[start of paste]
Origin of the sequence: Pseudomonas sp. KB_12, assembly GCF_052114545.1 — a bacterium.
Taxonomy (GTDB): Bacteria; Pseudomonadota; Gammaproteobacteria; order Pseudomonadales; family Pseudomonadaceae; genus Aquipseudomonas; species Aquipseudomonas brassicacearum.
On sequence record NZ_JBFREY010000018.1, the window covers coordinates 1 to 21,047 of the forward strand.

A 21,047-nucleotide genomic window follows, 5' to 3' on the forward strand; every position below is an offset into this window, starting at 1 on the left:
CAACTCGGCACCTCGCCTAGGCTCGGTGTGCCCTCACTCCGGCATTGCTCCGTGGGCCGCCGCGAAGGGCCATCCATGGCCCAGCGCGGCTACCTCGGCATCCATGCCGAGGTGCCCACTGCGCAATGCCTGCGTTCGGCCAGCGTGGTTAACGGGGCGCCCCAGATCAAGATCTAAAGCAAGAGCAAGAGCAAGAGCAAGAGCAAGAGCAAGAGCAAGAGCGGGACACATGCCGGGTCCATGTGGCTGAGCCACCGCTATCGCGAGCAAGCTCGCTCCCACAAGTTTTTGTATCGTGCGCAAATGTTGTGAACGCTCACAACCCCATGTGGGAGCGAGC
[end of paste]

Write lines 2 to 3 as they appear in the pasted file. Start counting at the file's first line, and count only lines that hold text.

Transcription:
Taxonomy (GTDB): Bacteria; Pseudomonadota; Gammaproteobacteria; order Pseudomonadales; family Pseudomonadaceae; genus Aquipseudomonas; species Aquipseudomonas brassicacearum.
On sequence record NZ_JBFREY010000018.1, the window covers coordinates 1 to 21,047 of the forward strand.